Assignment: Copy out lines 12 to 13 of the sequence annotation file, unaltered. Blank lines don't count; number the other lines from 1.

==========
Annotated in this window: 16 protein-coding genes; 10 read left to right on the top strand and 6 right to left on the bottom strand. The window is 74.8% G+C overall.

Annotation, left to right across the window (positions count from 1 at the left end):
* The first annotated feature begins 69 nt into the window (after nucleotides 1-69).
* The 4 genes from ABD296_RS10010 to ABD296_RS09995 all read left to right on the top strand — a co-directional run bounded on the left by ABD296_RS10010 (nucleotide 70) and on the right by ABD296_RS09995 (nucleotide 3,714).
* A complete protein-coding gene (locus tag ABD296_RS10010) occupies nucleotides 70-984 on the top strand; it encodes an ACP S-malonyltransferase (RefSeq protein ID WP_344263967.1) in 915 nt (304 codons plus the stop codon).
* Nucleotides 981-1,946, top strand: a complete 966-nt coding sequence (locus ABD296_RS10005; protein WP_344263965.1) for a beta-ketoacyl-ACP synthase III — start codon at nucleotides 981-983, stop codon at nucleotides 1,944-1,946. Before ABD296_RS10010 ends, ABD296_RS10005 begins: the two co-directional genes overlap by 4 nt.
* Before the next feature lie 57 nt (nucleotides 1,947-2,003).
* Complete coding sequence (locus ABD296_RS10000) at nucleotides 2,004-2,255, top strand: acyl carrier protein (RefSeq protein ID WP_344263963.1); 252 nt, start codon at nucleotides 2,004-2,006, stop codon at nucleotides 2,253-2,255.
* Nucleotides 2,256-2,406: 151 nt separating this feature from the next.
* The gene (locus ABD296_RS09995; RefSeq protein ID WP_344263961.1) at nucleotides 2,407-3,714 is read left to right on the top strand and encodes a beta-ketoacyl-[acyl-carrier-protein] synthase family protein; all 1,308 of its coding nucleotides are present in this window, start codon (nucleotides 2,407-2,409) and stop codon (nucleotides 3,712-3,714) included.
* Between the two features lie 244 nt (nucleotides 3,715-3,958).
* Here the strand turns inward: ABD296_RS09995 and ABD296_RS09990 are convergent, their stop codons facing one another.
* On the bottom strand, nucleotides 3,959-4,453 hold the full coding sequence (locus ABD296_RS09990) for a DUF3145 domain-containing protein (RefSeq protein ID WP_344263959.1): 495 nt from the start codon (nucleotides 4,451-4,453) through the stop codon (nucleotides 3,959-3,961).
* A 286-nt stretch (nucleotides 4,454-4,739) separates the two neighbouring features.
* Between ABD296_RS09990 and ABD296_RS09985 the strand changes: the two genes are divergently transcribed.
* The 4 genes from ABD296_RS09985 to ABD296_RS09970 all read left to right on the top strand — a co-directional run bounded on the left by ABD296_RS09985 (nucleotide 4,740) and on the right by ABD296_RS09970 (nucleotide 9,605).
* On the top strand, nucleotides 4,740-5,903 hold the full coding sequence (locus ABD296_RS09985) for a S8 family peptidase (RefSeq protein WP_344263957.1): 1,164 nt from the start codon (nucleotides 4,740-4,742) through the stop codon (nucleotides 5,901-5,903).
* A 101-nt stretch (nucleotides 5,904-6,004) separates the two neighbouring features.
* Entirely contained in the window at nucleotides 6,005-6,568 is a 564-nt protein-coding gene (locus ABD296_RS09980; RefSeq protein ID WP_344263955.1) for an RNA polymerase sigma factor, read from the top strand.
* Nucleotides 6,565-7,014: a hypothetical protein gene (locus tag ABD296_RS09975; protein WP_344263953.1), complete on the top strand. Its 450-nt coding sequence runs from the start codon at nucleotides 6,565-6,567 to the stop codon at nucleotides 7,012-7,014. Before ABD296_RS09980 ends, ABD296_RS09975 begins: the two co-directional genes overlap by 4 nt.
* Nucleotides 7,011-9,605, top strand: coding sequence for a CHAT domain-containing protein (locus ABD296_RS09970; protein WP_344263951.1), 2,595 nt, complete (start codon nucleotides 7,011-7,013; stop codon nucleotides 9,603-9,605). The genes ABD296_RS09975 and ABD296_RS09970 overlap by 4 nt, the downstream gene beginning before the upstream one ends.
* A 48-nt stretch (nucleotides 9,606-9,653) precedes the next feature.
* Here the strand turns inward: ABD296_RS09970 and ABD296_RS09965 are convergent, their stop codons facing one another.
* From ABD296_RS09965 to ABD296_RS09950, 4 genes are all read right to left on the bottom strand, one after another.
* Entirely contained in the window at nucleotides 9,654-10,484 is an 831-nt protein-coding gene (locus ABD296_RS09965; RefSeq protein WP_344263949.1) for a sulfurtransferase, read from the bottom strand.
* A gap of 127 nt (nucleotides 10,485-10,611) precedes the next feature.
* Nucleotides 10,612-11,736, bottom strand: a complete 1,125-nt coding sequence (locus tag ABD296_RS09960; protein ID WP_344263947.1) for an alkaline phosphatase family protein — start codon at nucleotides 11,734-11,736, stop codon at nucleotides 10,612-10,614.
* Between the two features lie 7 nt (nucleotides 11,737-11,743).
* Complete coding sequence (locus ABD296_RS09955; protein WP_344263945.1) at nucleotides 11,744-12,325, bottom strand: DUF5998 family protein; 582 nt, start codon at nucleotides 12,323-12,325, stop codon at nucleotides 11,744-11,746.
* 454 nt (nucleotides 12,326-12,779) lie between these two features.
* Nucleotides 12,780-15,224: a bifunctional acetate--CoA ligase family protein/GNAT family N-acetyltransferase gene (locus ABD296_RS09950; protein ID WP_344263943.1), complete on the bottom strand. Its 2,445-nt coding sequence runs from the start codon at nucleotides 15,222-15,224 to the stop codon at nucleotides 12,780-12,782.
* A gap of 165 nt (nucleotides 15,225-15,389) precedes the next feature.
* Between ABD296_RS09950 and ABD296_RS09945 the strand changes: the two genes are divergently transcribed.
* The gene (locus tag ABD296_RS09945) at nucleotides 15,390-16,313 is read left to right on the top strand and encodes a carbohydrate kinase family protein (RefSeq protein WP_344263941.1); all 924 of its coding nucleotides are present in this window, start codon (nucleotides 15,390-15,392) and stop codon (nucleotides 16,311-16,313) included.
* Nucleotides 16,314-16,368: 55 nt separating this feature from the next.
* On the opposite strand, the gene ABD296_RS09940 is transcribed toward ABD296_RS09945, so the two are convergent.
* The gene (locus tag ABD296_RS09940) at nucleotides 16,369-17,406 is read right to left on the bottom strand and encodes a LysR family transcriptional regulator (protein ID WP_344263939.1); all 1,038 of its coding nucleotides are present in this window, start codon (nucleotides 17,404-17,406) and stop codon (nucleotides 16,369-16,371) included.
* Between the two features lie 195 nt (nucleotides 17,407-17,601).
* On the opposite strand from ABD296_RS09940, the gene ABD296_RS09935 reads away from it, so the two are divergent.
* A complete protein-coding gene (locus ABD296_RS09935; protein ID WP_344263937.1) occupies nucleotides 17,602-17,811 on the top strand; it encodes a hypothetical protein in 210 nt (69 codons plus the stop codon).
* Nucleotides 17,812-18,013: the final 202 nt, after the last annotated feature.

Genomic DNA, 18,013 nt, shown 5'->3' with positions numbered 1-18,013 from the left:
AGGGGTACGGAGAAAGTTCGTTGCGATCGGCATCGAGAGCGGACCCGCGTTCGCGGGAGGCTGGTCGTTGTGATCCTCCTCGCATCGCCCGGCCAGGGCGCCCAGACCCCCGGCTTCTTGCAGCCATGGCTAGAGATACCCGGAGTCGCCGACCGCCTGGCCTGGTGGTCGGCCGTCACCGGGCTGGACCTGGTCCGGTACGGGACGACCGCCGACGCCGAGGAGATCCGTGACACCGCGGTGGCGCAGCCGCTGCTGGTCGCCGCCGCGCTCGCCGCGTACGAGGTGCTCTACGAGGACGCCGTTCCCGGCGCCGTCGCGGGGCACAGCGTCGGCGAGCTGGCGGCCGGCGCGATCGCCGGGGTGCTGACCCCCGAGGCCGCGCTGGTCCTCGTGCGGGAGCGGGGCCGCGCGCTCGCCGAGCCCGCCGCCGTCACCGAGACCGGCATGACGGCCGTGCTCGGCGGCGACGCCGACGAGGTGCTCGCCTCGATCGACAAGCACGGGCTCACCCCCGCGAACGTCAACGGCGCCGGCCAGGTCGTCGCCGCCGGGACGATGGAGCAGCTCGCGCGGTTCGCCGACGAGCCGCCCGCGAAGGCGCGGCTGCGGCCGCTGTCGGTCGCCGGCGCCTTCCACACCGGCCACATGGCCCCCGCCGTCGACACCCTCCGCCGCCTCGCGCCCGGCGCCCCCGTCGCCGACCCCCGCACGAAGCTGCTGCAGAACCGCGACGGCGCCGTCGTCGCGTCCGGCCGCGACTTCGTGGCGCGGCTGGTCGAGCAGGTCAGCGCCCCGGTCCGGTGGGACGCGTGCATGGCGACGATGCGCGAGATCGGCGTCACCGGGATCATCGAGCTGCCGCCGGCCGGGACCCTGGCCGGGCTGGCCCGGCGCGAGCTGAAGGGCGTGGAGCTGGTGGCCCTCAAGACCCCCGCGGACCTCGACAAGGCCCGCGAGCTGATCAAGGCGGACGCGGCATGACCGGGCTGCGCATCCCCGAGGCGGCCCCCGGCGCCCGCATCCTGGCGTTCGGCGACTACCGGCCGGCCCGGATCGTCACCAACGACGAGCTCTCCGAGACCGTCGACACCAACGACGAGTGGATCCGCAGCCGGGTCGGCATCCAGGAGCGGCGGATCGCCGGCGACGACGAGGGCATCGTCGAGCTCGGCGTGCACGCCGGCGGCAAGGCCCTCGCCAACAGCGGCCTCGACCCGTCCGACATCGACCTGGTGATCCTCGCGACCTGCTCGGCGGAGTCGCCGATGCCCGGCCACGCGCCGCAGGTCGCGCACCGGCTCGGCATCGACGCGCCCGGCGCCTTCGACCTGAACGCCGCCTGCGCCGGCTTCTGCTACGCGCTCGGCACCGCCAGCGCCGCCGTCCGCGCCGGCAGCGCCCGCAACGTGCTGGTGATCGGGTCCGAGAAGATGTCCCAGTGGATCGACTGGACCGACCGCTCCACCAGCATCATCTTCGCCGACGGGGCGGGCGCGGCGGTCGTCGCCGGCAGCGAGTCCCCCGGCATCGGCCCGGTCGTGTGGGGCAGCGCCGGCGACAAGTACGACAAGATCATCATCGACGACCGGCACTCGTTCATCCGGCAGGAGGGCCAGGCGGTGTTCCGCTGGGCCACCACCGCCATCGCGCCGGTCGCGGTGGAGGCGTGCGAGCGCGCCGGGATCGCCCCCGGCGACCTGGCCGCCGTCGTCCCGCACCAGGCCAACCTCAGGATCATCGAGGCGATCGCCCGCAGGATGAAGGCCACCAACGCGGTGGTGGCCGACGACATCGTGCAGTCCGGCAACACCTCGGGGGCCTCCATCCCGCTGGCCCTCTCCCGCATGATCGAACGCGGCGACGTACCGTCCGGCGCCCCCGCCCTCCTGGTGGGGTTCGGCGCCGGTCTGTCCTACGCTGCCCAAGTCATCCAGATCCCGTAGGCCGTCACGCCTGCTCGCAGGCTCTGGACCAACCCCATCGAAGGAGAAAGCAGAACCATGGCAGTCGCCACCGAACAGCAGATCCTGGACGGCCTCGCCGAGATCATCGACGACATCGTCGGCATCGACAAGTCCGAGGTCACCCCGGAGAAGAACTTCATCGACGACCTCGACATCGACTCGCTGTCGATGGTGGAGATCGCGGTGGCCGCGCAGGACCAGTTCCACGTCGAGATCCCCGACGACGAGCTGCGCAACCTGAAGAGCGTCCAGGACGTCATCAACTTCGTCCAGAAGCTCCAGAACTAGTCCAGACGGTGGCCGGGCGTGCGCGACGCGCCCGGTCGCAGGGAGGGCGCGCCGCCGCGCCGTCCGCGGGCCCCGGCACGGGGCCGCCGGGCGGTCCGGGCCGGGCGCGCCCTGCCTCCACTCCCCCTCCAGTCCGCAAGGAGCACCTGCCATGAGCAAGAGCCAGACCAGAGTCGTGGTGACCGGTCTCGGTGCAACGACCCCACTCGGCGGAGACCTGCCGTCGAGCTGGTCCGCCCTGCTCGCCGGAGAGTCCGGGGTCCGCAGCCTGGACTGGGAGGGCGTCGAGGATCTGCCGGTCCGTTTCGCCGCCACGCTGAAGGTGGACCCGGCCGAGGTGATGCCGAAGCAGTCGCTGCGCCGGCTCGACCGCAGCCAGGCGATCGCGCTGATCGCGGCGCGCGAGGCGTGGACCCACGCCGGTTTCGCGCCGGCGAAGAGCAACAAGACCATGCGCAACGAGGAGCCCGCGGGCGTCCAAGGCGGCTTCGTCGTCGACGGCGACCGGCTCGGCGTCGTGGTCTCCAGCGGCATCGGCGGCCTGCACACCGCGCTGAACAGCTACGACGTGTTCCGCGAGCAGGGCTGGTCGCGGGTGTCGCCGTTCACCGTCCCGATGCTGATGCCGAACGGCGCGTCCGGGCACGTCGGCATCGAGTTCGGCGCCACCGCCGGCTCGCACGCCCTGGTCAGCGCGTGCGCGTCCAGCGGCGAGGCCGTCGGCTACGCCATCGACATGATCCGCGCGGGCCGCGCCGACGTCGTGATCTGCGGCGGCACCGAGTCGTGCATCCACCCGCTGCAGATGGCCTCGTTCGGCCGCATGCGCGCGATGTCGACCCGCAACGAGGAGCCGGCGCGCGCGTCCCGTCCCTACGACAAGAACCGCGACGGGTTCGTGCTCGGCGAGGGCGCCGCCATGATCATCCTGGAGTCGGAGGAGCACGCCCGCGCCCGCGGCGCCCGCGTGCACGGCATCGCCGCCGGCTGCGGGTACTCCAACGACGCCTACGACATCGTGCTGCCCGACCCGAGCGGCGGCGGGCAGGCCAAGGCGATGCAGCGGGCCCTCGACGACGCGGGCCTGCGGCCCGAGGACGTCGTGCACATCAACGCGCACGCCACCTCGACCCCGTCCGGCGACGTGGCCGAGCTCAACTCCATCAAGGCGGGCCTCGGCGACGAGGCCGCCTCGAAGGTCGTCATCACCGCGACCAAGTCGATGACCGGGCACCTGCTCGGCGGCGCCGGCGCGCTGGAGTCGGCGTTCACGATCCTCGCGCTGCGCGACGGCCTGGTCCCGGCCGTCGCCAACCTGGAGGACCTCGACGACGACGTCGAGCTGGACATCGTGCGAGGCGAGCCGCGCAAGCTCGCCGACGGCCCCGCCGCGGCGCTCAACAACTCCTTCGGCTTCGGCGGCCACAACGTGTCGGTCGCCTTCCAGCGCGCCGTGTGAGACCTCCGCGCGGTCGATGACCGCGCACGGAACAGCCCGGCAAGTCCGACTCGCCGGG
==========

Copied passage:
* Here the strand turns inward: ABD296_RS09995 and ABD296_RS09990 are convergent, their stop codons facing one another.
* On the bottom strand, nucleotides 3,959-4,453 hold the full coding sequence (locus ABD296_RS09990) for a DUF3145 domain-containing protein (RefSeq protein ID WP_344263959.1): 495 nt from the start codon (nucleotides 4,451-4,453) through the stop codon (nucleotides 3,959-3,961).